From the 120-ft minar of the mosque all this warren lay at one’s feet: to the N stretched the open modern development; to the S, on the rich fields of the Bari Doab, half a dozen large villages, darkly shrouded in mango-groves, seemed to enclose Qadian in a ring: all were Sikh.
In the new town, as in the old, women were in the strictest purdah; there were few other common features. Apart from an industrial fringe on the edge of the old town, this area was laid out in wide streets, with strict zoning and regulated densities. Architecture on the whole was poor, but sanitation superior to that in Lahore’s best hotel. The most grandiose building was the big college, PWD Mogul in style, and well equipped especially in physics and chemistry labs; the community had even secured the torso of a crashed plane for preliminary aeronautical instruction.3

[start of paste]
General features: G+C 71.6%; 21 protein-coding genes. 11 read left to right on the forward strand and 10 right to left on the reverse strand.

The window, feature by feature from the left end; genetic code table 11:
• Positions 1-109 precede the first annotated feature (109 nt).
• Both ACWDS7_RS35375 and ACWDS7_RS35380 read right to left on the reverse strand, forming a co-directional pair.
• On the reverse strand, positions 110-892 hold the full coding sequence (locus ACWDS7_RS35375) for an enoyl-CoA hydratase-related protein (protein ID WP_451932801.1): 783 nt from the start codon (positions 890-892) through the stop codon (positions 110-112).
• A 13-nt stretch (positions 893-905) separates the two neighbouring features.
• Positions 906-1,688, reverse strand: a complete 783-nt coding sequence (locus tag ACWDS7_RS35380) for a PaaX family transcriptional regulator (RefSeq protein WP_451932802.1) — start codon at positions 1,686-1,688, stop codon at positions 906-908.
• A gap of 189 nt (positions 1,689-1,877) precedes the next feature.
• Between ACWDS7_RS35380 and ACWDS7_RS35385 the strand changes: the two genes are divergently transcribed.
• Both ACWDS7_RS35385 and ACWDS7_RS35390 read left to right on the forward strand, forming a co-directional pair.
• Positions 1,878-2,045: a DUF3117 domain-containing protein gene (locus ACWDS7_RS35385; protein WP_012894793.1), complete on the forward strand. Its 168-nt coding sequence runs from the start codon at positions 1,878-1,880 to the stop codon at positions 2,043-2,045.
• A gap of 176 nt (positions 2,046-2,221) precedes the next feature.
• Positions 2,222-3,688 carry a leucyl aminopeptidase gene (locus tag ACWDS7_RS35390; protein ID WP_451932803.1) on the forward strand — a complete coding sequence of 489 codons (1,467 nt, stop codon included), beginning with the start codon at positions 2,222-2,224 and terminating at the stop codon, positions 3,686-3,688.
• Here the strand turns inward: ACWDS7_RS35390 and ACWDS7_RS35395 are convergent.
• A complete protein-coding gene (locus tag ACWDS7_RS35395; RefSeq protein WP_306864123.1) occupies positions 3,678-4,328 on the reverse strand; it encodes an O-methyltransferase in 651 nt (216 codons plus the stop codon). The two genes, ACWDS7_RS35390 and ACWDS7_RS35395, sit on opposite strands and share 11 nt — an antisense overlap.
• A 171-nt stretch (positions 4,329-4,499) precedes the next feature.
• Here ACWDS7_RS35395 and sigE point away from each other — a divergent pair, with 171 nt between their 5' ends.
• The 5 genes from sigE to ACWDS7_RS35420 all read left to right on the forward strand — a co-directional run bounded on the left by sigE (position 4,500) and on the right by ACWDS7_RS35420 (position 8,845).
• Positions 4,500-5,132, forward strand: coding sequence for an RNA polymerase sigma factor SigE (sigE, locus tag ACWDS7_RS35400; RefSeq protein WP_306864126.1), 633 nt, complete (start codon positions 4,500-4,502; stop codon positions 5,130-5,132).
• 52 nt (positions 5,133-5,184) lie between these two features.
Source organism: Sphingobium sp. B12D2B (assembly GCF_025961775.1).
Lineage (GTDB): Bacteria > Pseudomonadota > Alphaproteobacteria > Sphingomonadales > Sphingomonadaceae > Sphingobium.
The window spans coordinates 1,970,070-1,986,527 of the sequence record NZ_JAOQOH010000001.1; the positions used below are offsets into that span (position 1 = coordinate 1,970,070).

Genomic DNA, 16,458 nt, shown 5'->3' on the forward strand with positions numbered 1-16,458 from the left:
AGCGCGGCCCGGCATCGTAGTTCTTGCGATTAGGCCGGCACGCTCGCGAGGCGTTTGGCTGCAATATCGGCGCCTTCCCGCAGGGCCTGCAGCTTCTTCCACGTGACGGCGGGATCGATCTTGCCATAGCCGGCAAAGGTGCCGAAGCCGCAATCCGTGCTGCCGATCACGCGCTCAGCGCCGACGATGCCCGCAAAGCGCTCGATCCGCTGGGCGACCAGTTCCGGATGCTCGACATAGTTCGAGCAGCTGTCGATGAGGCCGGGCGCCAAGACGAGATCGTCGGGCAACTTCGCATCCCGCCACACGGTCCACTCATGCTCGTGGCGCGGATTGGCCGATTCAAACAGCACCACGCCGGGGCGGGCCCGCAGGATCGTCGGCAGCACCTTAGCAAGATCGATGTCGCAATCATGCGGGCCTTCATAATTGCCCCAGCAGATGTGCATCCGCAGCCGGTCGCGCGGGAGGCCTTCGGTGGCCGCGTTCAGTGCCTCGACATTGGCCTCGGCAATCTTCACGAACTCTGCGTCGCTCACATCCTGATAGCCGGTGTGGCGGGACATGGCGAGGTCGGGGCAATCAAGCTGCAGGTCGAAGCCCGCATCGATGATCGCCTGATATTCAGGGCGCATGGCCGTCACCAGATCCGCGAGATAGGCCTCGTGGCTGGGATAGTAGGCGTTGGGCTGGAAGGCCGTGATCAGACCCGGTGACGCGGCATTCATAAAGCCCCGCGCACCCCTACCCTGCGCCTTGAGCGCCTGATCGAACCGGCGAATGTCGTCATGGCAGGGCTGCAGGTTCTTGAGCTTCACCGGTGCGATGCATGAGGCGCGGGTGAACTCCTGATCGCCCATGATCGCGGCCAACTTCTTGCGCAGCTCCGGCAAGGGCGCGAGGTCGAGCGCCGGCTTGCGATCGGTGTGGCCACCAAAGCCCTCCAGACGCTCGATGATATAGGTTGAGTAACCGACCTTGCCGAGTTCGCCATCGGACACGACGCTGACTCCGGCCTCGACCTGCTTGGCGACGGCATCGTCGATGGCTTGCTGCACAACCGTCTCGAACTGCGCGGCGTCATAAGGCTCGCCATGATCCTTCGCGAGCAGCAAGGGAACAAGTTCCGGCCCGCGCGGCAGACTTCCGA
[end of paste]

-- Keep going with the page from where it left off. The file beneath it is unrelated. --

Between the town and the railway lay the industrial area, largely powered by Mandi hydro-electricity (below, 477 -78). On the fringe of the old town factories were largely private enterprises, but in the more open areas the community was building more modern workshops for vegetable oil, paint
and varnish, and plastic industries–linked with research in the college labs. The most important activities actually existing were hosiery and knitwear, and all sorts of light electrical goods, all on a small scale (e.g. plastic presses electrically heated but hand-operated) and with apparently rather happy-go-lucky management; in which Qadian very faithfully reflected conditions in a large sector of Indian industry.